Dick Hall reminds his fellow Republicans that Dwight Eisenhower and Ronald Reagan, two of the party’s 20th century presidential icons, were strong advocates of levying necessary taxes to build the nation’s magnificent interstate highway system.
But the Central District transportation commissioner is having a hard time convincing the state’s current GOP leadership that without some $400 million in new revenue, Mississippi is in danger of losing its prized 1,600 mile highway corridor system.
“If we don’t get the money to repair and maintain our four-lane corridor system, people will soon be driving on gravel roads again,” declared Hall, who is very likely Mississippi’s longest-serving Republican in state elective office.
As Allied Supreme Commander in Europe during World War II, Eisenhower had marveled at Germany’s autobahn highways. On becoming U.S. president in 1952 he made his top priority construction of a highway system linking all parts of this country. He knew it would cost money, lots of money, and he asked Americans to pay taxes for the privilege of driving on these new safe, limited-access highways.
Ike had trouble in Congress finding a spending formula palatable to the states. Finally, the super-highway program was adopted with a 90-10 match – 90 percent federal funds and 10 percent state.
While Mississippi by 1987 would soon have a network of controlled access interstate-type highways criss-crossing the state’s long, lean contour, it still didn’t have a four-lane link between the Northeast corner of the state and the state capital in Jackson. Some progressive business leaders such as publisher George McLean in Tupelo had for years waged an aggressive campaign in the Legislature for a four-lane statewide highway system, but had to settle for a piecemeal plan that fell far short of their goal.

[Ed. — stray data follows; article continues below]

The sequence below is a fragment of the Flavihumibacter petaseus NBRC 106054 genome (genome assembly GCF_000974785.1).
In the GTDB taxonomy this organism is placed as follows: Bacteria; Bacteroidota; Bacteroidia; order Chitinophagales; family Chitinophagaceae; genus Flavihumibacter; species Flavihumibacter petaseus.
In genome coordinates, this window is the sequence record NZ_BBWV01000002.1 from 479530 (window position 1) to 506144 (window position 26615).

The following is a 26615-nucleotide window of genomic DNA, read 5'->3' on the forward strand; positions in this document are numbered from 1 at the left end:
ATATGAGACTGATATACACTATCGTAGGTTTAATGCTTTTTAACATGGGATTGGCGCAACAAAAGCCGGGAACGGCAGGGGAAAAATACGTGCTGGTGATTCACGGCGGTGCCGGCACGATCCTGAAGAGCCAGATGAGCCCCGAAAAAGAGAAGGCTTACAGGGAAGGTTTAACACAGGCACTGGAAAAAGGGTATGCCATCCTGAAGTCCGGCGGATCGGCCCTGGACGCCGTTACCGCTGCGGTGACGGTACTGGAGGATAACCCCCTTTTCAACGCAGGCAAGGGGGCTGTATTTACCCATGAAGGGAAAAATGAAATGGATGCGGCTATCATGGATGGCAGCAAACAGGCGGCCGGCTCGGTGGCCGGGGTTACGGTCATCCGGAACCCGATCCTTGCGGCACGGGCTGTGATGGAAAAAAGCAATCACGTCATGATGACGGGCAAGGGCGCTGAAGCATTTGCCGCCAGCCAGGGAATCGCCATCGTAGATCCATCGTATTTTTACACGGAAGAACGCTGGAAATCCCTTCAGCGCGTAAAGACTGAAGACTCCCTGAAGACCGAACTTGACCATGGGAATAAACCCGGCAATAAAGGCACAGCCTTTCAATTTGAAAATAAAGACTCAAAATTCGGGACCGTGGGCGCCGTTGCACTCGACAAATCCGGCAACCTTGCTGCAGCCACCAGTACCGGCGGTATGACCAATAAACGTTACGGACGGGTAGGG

McLean passed on and progressive industrialist Owen Cooper of Yazoo took the lead. This time, the group, calling itself AHEAD had strong legislative allies headed by House members Billy McCoy of Rienzi and John Pennebaker of New Albany. The mild-mannered Pennebaker let the combative McCoy lead the battle. And battle McCoy did, all the way to the last step: overturning Gov. Bill Allain’s veto of the final product.
The highway forces had started out with a plan calling for a 5-cent gas tax hike to launch the four-lane highway system. But during the course of the battle to nail down a modern statewide four-lane system once and for all, the strategy shifted to a flat 18-cent gasoline tax and elimination of the state sales tax on gas.
Trouble is, while the funding mechanism made it possible to construct the 1,600 mile system, there was no maintenance or repair money provided in the plan. Of course, if the sales tax on gasoline had not been eliminated back in 1987, today it would raise ample money for maintenance, even at a reduced tax rate. Some other revenue idea, maybe a user fee, would be palatable to the anti-tax crowd to keep the state’s highly valuable investment from crumbling.
Syndicated columnist Bill Minor has covered Mississippi politics since 1947. Contact him through Ed Inman at email@example.com.